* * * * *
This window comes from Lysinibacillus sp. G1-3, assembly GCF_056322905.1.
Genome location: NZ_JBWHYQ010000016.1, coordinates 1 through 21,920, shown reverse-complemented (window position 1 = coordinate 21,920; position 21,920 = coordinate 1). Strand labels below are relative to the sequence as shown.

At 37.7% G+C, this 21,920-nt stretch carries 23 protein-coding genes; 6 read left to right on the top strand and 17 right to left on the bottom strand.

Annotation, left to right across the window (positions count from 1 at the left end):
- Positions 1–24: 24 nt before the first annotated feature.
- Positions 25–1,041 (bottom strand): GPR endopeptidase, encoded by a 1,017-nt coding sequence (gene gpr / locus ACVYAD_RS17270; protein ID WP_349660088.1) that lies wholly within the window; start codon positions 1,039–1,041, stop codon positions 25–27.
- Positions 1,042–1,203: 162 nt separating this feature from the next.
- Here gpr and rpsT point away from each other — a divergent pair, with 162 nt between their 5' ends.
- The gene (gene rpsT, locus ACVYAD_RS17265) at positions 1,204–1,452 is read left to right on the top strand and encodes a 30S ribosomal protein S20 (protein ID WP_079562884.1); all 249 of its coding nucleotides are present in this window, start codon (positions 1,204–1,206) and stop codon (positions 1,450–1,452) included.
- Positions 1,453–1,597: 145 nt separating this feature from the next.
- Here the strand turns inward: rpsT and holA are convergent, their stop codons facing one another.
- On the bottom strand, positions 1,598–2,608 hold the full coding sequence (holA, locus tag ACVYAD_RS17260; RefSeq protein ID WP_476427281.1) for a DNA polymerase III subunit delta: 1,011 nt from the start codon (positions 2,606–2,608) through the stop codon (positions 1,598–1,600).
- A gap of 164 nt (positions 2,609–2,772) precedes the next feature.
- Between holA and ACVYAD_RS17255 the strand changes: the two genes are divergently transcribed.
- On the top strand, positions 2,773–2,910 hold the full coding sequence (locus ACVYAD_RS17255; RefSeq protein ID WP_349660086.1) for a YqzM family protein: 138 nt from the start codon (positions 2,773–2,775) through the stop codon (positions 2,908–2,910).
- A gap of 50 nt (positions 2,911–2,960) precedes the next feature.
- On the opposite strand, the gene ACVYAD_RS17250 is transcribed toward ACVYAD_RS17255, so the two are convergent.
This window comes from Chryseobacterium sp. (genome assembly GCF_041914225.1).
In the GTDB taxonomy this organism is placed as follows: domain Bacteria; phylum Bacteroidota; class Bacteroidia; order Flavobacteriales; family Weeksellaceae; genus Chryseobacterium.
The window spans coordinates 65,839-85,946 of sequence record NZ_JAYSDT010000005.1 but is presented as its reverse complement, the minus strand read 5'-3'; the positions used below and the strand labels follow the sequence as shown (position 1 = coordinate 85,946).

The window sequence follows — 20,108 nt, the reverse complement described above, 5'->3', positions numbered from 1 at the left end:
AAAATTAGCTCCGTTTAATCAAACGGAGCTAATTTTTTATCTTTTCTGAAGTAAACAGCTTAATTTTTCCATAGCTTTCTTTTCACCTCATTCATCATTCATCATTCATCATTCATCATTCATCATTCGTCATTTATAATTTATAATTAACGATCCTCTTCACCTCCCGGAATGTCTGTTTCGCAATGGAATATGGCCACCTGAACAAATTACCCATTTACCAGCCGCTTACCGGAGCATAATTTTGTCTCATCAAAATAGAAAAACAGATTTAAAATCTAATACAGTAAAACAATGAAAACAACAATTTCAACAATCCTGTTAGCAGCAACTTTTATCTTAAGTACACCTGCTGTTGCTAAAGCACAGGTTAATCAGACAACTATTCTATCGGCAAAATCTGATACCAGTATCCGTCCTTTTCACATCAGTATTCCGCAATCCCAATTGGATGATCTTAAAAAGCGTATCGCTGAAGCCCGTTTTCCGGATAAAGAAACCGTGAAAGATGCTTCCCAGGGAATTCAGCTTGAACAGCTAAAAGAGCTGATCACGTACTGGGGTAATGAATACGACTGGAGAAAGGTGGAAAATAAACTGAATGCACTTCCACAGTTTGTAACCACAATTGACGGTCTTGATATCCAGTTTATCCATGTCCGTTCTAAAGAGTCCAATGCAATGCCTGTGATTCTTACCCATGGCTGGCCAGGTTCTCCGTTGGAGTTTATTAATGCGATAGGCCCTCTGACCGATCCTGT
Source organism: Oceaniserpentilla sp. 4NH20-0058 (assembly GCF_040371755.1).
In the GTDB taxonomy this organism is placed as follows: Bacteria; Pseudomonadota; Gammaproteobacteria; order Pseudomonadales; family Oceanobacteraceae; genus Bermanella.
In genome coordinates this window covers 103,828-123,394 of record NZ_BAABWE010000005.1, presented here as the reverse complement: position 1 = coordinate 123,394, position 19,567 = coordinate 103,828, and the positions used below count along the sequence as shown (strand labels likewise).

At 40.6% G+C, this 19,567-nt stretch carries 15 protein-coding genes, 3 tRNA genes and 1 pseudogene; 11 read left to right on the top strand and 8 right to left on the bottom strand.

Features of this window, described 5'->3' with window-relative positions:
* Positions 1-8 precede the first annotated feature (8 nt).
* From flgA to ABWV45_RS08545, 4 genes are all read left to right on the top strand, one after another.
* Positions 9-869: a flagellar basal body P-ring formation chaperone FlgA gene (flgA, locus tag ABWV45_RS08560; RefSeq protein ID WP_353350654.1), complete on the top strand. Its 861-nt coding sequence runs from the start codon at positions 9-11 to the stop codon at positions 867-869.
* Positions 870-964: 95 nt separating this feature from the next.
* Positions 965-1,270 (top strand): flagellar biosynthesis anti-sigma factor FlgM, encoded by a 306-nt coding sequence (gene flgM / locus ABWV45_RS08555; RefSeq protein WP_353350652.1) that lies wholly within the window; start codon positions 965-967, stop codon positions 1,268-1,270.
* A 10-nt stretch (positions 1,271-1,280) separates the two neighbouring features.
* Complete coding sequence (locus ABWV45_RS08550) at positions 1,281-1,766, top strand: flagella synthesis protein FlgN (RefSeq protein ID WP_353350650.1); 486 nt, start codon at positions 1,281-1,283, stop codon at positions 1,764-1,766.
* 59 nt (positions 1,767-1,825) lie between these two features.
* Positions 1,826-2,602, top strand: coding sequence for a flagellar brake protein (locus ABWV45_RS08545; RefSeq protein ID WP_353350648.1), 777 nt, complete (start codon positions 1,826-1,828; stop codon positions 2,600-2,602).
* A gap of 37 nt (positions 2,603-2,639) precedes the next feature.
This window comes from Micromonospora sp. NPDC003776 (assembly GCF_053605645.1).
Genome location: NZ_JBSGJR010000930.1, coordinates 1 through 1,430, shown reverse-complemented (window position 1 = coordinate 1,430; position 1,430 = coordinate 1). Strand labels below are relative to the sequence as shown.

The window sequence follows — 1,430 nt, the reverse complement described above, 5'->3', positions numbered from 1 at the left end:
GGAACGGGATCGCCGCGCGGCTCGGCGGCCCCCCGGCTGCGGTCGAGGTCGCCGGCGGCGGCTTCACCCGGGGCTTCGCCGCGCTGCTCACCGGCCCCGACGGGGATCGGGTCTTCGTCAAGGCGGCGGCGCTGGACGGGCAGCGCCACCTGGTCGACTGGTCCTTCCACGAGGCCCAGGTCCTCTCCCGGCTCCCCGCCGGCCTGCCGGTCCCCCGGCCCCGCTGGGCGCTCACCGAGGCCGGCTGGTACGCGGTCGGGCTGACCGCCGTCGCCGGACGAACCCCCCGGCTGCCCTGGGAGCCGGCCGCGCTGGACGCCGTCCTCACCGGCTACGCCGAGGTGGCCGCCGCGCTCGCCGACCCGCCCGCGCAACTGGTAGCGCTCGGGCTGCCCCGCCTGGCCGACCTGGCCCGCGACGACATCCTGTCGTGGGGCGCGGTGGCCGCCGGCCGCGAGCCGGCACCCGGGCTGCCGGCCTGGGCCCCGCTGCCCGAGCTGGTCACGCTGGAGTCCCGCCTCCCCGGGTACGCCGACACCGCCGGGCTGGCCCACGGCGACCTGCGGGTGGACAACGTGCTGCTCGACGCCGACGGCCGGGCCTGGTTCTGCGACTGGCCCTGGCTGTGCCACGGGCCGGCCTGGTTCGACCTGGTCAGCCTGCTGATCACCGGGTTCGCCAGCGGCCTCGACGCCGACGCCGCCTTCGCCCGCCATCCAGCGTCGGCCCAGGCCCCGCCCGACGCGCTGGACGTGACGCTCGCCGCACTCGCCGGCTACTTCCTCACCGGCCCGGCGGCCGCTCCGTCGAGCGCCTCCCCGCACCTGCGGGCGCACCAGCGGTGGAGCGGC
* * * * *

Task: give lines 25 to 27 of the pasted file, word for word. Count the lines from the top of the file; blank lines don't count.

In genome coordinates this window covers 103,828-123,394 of record NZ_BAABWE010000005.1, presented here as the reverse complement: position 1 = coordinate 123,394, position 19,567 = coordinate 103,828, and the positions used below count along the sequence as shown (strand labels likewise).

At 40.6% G+C, this 19,567-nt stretch carries 15 protein-coding genes, 3 tRNA genes and 1 pseudogene; 11 read left to right on the top strand and 8 right to left on the bottom strand.

Features of this window, described 5'->3' with window-relative positions: